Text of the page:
Why Are Cashmere Sweaters So Expensive?
Cashmere is one of the most sought-after fibers in the world. It’s fine hairs are softer, lighter, and can be up to three times more insulating than sheep wool. Cashmere has been a prized material for centuries, but its quality comes at a cost, and a luxury cashmere sweater could cost you well over $150 (ZARZAR FASHION offers luxury cashmere sweaters at approximately half that price through our retail partners). So why is cashmere so expensive?
Cashmere is known for being one of the softest fibers in the world. Cashmere’s thin hairs means that it can be woven into incredibly soft, luxurious garments. Cashmere is also long lasting, but all this comes at a cost when purchasing cashmere sweaters.
Cashmere doesn’t come from sheep like you might think, but from the cashmere goats. These goats are found across the Himalayas where temperatures can drop to -30°C and their freezing cold habitat means that they grow an incredibly thick, warm coat. Cashmere goats have two layers of hair: thick guard hairs, and a super-soft cashmere undercoat. While a sheep can produce at least 3 kilograms (this is 3,000 grams for the arithmetically challenged) of wool each year, a cashmere goat will only give you around 200 grams each year.
Cashmere Sweater Characteristics
Cashmere fiber is two coated. Most of the hair on a cashmere goat is guard hair. The downy undercoat is the cashmere. The guard hair may be long or short, but it is coarse, straight, and distinguishable from the cashmere. The harvested fleece must be dehaired in order to remove this guard hair. It takes only a few overlooked, spiky guard hairs to cause that luxuriously soft cashmere sweater to itch and irritate; also known as the “Prickle Factor”. Because of the tiny amount of cashmere that each goat produces, the supply of cashmere for sweaters is severely limited, and the fibers can only be collected once a year. Even when you’ve harvested the fibers the usable weight halves once it’s been stripped of grease, dirt, and thicker hairs, and cashmere still only makes up 0.5% of the world’s total wool production.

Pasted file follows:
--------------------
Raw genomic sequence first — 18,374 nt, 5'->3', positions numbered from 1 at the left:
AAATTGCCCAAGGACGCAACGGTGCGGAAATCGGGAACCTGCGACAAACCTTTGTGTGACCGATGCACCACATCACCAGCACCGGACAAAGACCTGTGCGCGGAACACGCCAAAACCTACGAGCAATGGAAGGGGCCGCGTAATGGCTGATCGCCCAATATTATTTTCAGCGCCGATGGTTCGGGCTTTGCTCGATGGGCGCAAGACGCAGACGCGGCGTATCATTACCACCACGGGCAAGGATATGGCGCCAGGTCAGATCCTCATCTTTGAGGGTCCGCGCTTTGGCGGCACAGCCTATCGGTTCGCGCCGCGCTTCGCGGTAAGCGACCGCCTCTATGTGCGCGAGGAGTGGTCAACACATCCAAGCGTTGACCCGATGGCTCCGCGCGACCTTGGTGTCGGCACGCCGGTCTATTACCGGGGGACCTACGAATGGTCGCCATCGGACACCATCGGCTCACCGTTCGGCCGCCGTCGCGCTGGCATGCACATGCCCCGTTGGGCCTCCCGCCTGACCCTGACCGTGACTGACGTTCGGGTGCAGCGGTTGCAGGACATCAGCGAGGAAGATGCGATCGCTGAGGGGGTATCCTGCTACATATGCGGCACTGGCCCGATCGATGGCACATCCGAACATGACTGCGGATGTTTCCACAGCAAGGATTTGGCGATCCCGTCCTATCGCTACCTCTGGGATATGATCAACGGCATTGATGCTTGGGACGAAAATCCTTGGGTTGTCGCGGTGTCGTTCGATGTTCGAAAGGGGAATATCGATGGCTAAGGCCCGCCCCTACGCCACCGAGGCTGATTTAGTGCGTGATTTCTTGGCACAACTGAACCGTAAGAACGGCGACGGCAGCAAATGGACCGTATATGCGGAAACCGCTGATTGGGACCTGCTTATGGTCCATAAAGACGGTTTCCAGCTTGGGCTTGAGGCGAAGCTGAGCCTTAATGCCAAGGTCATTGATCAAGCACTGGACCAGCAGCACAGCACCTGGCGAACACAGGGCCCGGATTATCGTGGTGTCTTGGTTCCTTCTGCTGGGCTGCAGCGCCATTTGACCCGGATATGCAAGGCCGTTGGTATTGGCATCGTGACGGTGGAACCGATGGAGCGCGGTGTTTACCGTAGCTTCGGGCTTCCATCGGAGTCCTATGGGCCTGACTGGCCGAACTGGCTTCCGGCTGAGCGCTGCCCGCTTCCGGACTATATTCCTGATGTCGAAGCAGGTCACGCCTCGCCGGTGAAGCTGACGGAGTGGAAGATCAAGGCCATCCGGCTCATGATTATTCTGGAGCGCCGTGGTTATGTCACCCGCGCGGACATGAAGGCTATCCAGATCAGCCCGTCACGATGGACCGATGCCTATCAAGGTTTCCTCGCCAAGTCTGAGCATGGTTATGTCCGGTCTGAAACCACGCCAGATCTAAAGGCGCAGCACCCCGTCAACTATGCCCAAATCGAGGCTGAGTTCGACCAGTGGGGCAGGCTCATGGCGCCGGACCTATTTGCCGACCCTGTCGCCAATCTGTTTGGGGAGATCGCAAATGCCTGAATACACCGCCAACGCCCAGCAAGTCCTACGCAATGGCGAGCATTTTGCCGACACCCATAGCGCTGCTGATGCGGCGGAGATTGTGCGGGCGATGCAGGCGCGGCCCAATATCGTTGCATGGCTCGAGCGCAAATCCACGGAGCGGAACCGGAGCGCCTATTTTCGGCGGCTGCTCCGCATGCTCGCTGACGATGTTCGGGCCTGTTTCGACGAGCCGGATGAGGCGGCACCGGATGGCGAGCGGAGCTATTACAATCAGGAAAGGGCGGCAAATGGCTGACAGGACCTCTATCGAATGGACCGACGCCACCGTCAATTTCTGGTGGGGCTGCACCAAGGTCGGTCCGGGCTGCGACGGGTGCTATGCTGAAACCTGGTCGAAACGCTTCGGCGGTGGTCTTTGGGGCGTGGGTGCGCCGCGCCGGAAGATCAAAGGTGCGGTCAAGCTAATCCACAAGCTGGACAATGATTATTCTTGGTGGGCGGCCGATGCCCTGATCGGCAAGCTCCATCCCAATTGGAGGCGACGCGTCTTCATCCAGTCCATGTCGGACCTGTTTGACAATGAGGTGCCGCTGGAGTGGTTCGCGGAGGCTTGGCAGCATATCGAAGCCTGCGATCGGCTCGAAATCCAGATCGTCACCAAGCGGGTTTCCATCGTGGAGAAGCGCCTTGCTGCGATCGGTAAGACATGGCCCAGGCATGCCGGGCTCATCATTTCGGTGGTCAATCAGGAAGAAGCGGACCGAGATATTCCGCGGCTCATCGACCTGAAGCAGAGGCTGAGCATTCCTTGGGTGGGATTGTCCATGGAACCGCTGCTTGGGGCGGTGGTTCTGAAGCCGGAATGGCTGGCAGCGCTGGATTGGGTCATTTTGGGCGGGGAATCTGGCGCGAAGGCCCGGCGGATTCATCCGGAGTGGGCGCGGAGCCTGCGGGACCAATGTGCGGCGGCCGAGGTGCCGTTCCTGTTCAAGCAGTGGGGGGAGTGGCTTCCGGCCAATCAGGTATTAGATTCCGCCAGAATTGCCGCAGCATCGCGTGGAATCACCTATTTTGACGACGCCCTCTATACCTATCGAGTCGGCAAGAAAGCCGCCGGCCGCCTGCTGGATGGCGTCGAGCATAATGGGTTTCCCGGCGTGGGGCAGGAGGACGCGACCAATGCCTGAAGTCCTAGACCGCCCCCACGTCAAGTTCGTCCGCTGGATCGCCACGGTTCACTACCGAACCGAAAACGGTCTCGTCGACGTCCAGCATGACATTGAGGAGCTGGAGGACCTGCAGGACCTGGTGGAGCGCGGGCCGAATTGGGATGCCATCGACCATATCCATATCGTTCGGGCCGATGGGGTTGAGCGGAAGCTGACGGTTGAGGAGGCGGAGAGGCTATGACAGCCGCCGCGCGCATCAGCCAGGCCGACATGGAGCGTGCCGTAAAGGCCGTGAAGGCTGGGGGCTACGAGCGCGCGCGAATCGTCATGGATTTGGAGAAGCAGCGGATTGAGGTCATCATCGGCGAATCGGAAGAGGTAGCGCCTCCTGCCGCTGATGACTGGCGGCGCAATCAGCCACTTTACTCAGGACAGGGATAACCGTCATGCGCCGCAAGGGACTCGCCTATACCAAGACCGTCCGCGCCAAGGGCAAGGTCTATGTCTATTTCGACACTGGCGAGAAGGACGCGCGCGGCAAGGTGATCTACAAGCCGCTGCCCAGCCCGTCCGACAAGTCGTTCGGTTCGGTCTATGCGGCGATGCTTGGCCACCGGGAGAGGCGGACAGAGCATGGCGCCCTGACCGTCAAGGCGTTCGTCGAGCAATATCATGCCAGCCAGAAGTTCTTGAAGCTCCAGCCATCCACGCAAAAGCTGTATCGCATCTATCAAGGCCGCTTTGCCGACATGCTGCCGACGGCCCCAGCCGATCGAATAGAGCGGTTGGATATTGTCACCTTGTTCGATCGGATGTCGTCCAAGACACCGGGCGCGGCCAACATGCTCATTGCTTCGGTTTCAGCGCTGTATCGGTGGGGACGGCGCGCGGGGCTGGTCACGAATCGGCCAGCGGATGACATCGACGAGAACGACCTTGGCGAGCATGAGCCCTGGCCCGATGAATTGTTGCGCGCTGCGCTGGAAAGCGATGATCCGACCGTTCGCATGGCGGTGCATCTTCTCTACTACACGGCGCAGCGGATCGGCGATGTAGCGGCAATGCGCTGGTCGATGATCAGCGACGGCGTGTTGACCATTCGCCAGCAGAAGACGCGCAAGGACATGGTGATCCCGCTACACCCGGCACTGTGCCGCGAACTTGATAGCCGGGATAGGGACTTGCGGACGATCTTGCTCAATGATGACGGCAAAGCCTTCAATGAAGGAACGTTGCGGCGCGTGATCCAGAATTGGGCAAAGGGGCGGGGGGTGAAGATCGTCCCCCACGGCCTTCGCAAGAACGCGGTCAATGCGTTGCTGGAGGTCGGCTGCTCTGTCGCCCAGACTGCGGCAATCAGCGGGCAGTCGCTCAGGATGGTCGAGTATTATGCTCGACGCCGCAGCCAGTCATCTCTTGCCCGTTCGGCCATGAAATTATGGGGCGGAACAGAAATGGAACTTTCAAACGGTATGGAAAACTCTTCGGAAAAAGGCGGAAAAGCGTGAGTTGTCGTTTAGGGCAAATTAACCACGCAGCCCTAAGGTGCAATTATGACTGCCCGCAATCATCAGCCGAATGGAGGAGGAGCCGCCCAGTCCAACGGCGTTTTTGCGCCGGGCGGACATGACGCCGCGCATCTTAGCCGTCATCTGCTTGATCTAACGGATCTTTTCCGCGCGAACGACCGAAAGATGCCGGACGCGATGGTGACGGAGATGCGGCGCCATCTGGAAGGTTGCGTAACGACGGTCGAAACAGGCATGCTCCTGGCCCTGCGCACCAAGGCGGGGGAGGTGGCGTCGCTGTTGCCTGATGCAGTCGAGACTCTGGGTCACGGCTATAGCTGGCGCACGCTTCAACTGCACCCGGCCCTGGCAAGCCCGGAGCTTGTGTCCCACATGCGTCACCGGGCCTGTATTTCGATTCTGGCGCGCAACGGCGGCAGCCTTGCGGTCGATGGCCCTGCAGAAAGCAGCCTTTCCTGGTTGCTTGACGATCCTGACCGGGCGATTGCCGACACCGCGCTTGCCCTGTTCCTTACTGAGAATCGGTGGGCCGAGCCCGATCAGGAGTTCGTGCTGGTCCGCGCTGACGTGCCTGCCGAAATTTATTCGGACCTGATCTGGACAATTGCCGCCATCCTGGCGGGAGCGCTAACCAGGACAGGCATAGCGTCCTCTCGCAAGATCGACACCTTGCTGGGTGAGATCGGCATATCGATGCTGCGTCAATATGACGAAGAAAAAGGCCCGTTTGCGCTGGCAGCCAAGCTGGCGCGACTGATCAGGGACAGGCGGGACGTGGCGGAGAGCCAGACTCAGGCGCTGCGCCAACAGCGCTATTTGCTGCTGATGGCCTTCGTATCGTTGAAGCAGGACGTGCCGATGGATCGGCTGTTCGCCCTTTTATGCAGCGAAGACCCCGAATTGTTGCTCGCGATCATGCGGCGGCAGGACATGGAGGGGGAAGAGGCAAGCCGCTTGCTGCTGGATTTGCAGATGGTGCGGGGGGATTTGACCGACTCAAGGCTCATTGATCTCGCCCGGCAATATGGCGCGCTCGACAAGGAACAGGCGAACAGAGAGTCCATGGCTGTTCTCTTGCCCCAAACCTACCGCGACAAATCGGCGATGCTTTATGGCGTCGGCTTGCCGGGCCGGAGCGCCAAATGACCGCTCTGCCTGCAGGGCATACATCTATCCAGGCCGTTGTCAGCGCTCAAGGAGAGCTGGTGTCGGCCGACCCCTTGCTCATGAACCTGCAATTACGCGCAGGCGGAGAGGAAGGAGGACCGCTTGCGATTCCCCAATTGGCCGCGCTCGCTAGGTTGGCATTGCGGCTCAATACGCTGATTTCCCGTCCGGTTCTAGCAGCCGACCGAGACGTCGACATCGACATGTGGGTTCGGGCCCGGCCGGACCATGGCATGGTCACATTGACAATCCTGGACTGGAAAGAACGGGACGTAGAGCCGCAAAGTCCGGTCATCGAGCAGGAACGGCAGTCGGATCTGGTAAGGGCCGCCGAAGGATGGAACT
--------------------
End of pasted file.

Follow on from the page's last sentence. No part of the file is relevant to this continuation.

Once you have the pure cashmere, processing it takes a lot of work. The fibers are first dyed to the right color and aerated to stop them from clumping together. Cashmere’s softness means it needs to be treated delicately throughout the whole process, because any chemicals or over processing will damage the fibers. The fibers are then carded – a process that detangles and lines up the hairs in thin sheets so that they can be spun into a yarn. The quality of cashmere sweaters is graded on the fineness and length of the cashmere, and high quality individual cashmere hairs can be as thin as 14 micrometers.
Cheaper cashmere sweater imitations have become hugely popular recently. These cashmere sweater imitations claim to offer the quality of real cashmere for a lower price. Some of these cashmere sweaters may use a slightly lower grade of cashmere, or different processing methods to make the end result more affordable, and while they are comparatively cheap, they’re still usually at least twice the price of wool. There have been extreme cases of mislabeling cashmere sweaters too, and some supposedly 100% cashmere sweaters have been found to contain yak hair or even rat fur. If you do find a really cheap cashmere sweater that claims to be made of real cashmere, it may be too good to be true.